NATO investigation into Dundee’s ‘Tartan Taliban’ who allegedly taught insurgents how to use deadly explosives

July 17 2017, 7.21amUpdated: July 17 2017, 8.29am
© DC Thomson
James McLintock

A Muslim convert from Tayside has been accused of teaching insurgents how to use deadly improvised explosive devices (IEDs).

Former Lawside Academy pupil James McLintock – known as the ‘Tartan Taliban’ – has been included in a global investigation by Action on Armed Violence (AOAV) into the “regional and transnational networks that facilitate IED use”.

The newly-published report was undertaken by the London-based charity with assistance from the NATO Counter-IED Centre of Excellence which is based in Madrid.

Dundee-born McLintock, 53, who changed his name to Yaqoob Mansoor Al-Rashidi, is president of the Al Rahmah Welfare Organisation (RWO), which the US Treasury alleges has been providing money for al Qaida, the Taliban, Lashkar-e-Taiba and other Afghan extremist groups under the guise of helping orphans.

The report stated: “McLintock is said to have hired fighters to obtain photos and personal details of children in order to create falsified dossiers and attract funding for the Taliban under the guise of supporting orphans.

“RWO has supposedly been used as a front to fund militant activities in Kunar Province, and McLintock has reportedly provided funds to Shaykh Aminullah, who runs the designated Ganj Madrasa which has been said to provide funds to the Taliban.

“In 2013, McLintock met with several Taliban commanders and was actively involved in preparing madrasa students to travel and fight in Afghanistan, as well as teaching insurgents how to use IEDs.

“According to the Treasury, RWO was used as a front to collect more than $180,000 from unknowing UK donors that went directly into Taliban hands.

“Interestingly, RWO has currently or in the past, at least according to their website, several cooperative efforts together with organisations around the world.

“These include Masjid al-Tahwid in London; Qatar Charity; the Kuwait-based International Islamic Charity Organisation; the Abu Dhabi-based Khalifa bin Zayed al-Nahyan Foundation; the Saudi-based King Abdullah’s Relief Campaign for Pakistani People; the Pakistan-based Welfare and Development Org; and the Saudi-based World Assembly for Muslim Youth.

“It should be noted that McLintock and RWO have ‘categorically denied’ all accusations.”

Action on Armed Violence (AOAV) has a central mission to reduce harm and to rebuild lives affected by armed violence.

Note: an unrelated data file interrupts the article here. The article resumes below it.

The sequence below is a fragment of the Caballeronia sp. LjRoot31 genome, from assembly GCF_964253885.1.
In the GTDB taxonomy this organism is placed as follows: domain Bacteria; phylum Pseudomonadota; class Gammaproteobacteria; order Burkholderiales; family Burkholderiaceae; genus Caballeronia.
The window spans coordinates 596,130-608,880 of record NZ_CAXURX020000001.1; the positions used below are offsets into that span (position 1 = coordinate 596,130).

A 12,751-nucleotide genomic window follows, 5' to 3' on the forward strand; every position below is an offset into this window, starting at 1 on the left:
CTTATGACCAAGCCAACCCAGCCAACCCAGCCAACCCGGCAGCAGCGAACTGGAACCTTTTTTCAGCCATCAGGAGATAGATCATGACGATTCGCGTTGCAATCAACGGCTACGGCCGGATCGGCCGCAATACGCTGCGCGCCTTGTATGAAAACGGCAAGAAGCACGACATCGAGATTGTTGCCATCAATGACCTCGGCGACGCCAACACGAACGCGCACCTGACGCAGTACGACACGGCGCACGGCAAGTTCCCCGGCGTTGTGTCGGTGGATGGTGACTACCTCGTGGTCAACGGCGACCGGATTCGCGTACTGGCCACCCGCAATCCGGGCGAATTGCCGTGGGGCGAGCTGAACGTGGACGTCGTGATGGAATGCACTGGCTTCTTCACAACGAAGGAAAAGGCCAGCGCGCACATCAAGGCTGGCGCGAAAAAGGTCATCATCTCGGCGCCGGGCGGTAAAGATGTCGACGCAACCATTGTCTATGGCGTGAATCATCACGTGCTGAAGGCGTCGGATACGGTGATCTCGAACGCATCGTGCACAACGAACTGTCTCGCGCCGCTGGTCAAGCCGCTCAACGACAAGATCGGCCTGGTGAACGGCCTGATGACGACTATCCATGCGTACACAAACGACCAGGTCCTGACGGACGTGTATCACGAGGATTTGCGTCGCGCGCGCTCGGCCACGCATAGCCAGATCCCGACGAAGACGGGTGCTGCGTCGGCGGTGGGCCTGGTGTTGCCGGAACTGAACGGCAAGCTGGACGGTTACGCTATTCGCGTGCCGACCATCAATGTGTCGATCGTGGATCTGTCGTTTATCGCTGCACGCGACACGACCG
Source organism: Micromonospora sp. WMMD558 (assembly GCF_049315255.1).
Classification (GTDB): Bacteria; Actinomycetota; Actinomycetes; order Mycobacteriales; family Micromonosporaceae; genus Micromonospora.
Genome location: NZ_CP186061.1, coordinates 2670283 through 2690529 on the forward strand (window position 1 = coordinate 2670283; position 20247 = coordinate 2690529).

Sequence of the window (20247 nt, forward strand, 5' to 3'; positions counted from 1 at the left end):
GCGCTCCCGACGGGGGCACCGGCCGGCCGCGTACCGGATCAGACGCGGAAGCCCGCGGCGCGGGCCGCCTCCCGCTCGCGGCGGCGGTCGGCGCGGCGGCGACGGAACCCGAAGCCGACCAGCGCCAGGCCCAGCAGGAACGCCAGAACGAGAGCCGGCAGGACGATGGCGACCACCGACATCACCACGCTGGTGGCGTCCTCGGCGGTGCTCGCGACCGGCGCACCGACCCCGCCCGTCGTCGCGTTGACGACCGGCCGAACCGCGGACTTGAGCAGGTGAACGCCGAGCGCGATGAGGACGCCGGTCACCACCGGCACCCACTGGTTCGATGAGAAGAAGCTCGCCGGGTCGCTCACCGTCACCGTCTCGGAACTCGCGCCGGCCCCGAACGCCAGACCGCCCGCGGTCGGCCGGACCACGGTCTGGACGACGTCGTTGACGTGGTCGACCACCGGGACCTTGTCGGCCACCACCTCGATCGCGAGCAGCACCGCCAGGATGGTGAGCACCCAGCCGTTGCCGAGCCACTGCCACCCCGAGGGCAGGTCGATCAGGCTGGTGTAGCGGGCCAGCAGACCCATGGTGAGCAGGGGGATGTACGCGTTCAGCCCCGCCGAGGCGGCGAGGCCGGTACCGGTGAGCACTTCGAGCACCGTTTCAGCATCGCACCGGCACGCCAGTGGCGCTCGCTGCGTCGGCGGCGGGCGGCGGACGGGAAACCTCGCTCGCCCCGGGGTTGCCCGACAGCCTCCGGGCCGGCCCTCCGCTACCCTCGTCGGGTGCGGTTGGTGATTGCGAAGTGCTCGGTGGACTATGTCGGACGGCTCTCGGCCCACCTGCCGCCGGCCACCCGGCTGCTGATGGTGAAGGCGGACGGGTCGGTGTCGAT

They do this by carrying out programmatic, research and advocacy work to reduce the incidence and impact of global armed violence.

One of the main pillars of AOAV work is to monitor the impact of explosive weapons around the world and investigate what causes armed violence – from guns to suicide bombings.

AOAV’s global reporting on explosive violence is considered by many as the ‘main’ data set for such and is regularly quoted in both the media and at the highest levels of the United Nations.

McLintock, whose mother still lives in Arbroath, was last year put on the Treasury’s “specially designated global terrorist” list, which freezes any property he has within US jurisdiction and bans Americans from doing business with him.

He has previously “categorically denied” allegations made by the US Treasury that his Pakistani orphanage is providing money for extremist groups.

McLintock has been not responded to attempts to reach him since he last spoke to The Courier from Pakistan last year.

Raised a Catholic in Dundee

As a boy growing up in Dundee, James McLintock was raised a Catholic and attended Lawside Academy.

But it was while studying at Edinburgh University in the early 1980s that he embarked on the path that would see him fighting against communist Russians in Afghanistan and Serbs in 
Bosnia.

However, it was not until 2001 that the former Dundee schoolboy earned himself the nickname the ‘Tartan Taliban’.

He was arrested on Christmas Eve at a checkpoint near Afghanistan’s border and held until he had been interrogated by intelligence services.

Eventually McLintock was released when it was proved that he had been working for a charity.

However, Wikileaks documents released three years ago suggested that McLintock had links with al Qaida leader Ali Muhammad Abdul Aziz al-Fahkri.

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